Does working with a close friend in a professional context amount to all positive things, or does it create some minor roadblocks that you wouldn’t run into otherwise as well?
I only see the advantages. If we worked together every day for eight years, then maybe it could become very stale. But if you’re in a good marriage, why break it up? When you know each other so well, you speak absolutely frankly because there’s a basis of trust and love. You don’t have to filter your opinions, or prance around and court each other. There are things you don’t even talk about because we’ve already talked about them, so we just do it. The less you talk on set, the better.
Your collaboration with Lars von Trier spans six films so you obviously enjoy working with him as well. Does your desire to work with a director often trump the material itself?
Often. I love the process. I love filming and working and creating together with people, even if the material isn’t so watertight. For Nymphomaniac, I didn’t even see the script. Lars hadn’t even written the script when he asked me to be in it. You want to hang out in an atmosphere where creativity is let loose and you’re amongst friends and feel safe and everybody’s happy, with no hierarchy or stupidities. It should be all about having fun and doing good work.
So the experience of making something is more important than the end product for you.
The experience is more important. I’ve made like 100 films now and the experience of making films is my life. The end product is just going to be what it is. That’s for other people to judge. They can choose to see or not to see, and you can’t do much about them. I’d rather make a half-good film with really brilliant, nice people than an excellent film with a mean genius.
Your filmography is extensive and it’s intimidating to even think about broaching that subject. But in what ways do you think your palate has changed over the years, in terms of the kinds of projects you’re willing to make time for now that you wouldn’t have in the past?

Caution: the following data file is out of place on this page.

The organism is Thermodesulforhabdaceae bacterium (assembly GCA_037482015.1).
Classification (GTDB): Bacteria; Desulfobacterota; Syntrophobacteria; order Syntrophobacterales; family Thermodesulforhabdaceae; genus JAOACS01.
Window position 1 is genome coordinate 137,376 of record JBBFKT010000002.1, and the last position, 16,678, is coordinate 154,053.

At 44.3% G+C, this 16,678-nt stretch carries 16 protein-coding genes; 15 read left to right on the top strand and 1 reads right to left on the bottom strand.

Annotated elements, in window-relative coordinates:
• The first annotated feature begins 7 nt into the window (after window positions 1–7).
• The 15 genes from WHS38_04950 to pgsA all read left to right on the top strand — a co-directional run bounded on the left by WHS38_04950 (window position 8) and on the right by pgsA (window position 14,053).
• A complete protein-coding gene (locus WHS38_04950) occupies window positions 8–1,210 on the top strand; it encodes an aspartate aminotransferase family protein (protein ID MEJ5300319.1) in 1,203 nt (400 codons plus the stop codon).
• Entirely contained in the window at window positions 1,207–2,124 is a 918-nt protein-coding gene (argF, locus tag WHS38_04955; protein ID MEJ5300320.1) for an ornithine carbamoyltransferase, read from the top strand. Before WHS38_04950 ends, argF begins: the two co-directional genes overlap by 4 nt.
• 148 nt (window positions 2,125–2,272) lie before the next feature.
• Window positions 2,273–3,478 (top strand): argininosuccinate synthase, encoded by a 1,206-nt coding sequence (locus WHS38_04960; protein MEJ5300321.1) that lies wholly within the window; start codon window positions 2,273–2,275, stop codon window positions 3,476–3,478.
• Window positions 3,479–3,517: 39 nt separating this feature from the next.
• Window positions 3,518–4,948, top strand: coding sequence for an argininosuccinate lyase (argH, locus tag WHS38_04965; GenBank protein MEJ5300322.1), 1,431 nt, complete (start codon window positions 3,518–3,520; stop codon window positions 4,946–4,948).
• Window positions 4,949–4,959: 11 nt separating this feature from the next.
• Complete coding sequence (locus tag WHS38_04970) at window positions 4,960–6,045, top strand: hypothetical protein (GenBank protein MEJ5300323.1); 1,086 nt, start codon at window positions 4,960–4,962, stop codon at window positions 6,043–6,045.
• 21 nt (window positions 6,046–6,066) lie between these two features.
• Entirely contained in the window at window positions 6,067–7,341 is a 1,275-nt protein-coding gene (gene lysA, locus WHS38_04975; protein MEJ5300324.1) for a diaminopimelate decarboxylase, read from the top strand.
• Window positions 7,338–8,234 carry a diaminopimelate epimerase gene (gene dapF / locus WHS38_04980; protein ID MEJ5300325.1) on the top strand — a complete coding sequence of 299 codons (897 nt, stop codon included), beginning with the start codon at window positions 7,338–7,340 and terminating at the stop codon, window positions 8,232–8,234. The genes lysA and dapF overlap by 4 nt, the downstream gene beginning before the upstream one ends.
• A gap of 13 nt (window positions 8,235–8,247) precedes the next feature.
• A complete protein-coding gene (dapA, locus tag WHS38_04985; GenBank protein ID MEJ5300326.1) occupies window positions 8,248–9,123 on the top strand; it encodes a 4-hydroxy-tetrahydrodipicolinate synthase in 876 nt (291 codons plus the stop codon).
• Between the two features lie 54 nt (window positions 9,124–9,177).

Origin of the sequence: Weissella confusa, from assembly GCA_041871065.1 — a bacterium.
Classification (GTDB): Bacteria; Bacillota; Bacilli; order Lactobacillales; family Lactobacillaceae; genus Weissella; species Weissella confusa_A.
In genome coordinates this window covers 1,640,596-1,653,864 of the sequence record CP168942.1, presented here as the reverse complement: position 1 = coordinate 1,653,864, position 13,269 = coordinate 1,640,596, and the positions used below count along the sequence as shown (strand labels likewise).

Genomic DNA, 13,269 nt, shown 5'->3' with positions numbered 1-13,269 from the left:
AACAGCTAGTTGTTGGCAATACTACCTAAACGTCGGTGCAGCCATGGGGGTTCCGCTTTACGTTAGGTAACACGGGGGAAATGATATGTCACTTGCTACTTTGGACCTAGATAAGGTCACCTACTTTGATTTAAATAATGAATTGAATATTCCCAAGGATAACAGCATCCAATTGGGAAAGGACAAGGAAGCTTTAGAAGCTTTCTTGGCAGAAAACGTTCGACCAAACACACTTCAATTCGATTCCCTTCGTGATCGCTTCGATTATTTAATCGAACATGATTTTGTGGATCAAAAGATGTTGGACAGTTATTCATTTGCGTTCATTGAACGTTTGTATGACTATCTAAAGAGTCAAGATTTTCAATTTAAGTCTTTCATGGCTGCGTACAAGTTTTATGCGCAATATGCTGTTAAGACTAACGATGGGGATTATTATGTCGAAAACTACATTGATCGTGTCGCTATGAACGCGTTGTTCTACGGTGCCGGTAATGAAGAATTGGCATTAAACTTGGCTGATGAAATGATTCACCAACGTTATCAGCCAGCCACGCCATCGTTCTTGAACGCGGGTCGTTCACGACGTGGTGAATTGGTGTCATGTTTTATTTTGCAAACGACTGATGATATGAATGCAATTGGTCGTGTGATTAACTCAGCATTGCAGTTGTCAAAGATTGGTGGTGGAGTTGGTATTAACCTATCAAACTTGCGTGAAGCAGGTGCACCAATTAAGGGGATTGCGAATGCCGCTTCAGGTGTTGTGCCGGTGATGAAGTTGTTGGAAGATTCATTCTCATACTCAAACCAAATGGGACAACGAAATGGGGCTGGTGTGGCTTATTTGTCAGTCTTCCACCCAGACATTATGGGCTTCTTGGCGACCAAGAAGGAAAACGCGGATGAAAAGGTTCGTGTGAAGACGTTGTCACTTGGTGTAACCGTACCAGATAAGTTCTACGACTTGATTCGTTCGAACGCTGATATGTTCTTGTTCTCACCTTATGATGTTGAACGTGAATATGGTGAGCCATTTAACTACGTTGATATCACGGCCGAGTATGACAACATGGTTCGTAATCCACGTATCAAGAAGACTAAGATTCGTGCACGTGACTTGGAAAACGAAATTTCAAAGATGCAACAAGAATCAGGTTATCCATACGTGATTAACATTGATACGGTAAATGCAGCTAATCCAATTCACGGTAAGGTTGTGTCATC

With maturity comes less pretension, which also means that I’m more tolerant towards lighthearted material. It becomes all about the joy of doing it. When I was 20, I was extremely pretentious and everything had to be art. Art is wonderful and necessary, but it’s not more important than life.
That doesn’t come from a place of regret, right? It’s part of maturing like you’re saying.
No regrets whatsoever. When you have your first child at 20 years old, it’s a disruption on your life and you don’t know how to handle it because you don’t know who you are or what will happen to your life. My youngest is now three, and when he was born, it was all about him. There were so many things that I thought were important when I was 20 that I know aren’t important anymore.
I don’t think I need to ask you how you feel about remakes in general since you were in David Fincher’s The Girl with the Dragon Tattoo, which was quite extraordinary. But what are your thoughts on the forthcoming In Order of Disappearance remake with Liam Neeson?
I don’t mind it at all. I had one film remade before and that was Insomnia. I didn’t see it, but I heard it was good. It was done by a very good director and that’s fine. It’s also understandable because there are so many people out there who hate reading subtitles. If it’s a good story, why not make it accessible to more people? But what I don’t like is when you remake something and clip the wings off the original, like sanitize it or do something stupid with it. The Girl with the Dragon Tattoo was a great remake. If Hans is doing the In Order of Disappearance remake, which is what the rumors say or he’s been offered to at least, then I know it’s going to be interesting.
I have no context for this, but is it true you were once mistaken for Liam Neeson?
Many years ago, I was walking on the street in New York and this beautiful lady on the other side of the avenue started screaming, “Oh my god! It’s you!” She ran across the street and I was flattered. She was beautiful. But then she came up to me and said, “Oh I love you, Liam.” [Laughs] That’s where the story came from. It did happen once. Now the rumor is that Liam is going to take over my role in the remake and I think that’s good. He’s a very good actor and a lovely man.
Have you officially signed onto The Man Who Killed Don Quixote?
Yes, I have.
Terri Gilliam has been trying to get this off the ground for a long time.
With varied success, to say the least.
Are you going to lift the “Terri Gilliam curse,” Stellan?
[Laughs] I hope so!